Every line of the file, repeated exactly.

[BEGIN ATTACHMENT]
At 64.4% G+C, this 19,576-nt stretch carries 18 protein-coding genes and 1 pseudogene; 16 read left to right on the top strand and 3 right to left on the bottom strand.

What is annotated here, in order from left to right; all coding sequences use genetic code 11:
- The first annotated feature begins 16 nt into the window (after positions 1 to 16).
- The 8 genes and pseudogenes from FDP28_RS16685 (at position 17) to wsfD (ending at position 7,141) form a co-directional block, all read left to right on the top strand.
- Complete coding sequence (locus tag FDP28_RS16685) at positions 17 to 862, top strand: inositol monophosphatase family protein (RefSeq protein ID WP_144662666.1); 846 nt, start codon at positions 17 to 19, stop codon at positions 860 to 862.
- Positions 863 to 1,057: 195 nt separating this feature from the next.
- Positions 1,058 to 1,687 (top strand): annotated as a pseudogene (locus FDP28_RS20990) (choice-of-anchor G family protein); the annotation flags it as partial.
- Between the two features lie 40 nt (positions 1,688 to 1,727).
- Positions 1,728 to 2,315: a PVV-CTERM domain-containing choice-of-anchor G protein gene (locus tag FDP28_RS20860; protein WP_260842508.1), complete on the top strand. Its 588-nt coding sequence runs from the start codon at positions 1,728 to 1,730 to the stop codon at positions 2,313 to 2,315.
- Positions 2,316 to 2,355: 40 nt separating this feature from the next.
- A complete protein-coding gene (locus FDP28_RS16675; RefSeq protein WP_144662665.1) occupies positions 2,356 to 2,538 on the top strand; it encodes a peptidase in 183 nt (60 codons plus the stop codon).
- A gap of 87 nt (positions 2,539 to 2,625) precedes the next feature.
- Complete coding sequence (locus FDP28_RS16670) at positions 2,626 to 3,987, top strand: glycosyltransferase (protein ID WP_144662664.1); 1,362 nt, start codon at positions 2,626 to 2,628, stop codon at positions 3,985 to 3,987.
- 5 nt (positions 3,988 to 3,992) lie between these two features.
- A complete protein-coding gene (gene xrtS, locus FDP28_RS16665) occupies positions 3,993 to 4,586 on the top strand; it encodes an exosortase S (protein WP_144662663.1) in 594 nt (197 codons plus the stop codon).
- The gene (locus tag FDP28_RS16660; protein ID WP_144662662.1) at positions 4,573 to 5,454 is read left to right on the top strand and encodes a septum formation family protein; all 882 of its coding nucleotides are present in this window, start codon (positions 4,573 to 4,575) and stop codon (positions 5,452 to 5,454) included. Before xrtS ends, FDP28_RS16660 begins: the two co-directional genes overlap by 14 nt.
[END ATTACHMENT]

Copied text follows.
At 64.4% G+C, this 19,576-nt stretch carries 18 protein-coding genes and 1 pseudogene; 16 read left to right on the top strand and 3 right to left on the bottom strand.

What is annotated here, in order from left to right; all coding sequences use genetic code 11:
- The first annotated feature begins 16 nt into the window (after positions 1 to 16).
- The 8 genes and pseudogenes from FDP28_RS16685 (at position 17) to wsfD (ending at position 7,141) form a co-directional block, all read left to right on the top strand.
- Complete coding sequence (locus tag FDP28_RS16685) at positions 17 to 862, top strand: inositol monophosphatase family protein (RefSeq protein ID WP_144662666.1); 846 nt, start codon at positions 17 to 19, stop codon at positions 860 to 862.
- Positions 863 to 1,057: 195 nt separating this feature from the next.
- Positions 1,058 to 1,687 (top strand): annotated as a pseudogene (locus FDP28_RS20990) (choice-of-anchor G family protein); the annotation flags it as partial.
- Between the two features lie 40 nt (positions 1,688 to 1,727).
- Positions 1,728 to 2,315: a PVV-CTERM domain-containing choice-of-anchor G protein gene (locus tag FDP28_RS20860; protein WP_260842508.1), complete on the top strand. Its 588-nt coding sequence runs from the start codon at positions 1,728 to 1,730 to the stop codon at positions 2,313 to 2,315.
- Positions 2,316 to 2,355: 40 nt separating this feature from the next.
- A complete protein-coding gene (locus FDP28_RS16675; RefSeq protein WP_144662665.1) occupies positions 2,356 to 2,538 on the top strand; it encodes a peptidase in 183 nt (60 codons plus the stop codon).
- A gap of 87 nt (positions 2,539 to 2,625) precedes the next feature.
- Complete coding sequence (locus FDP28_RS16670) at positions 2,626 to 3,987, top strand: glycosyltransferase (protein ID WP_144662664.1); 1,362 nt, start codon at positions 2,626 to 2,628, stop codon at positions 3,985 to 3,987.
- 5 nt (positions 3,988 to 3,992) lie between these two features.
- A complete protein-coding gene (gene xrtS, locus FDP28_RS16665) occupies positions 3,993 to 4,586 on the top strand; it encodes an exosortase S (protein WP_144662663.1) in 594 nt (197 codons plus the stop codon).
- The gene (locus tag FDP28_RS16660; protein ID WP_144662662.1) at positions 4,573 to 5,454 is read left to right on the top strand and encodes a septum formation family protein; all 882 of its coding nucleotides are present in this window, start codon (positions 4,573 to 4,575) and stop codon (positions 5,452 to 5,454) included. Before xrtS ends, FDP28_RS16660 begins: the two co-directional genes overlap by 14 nt.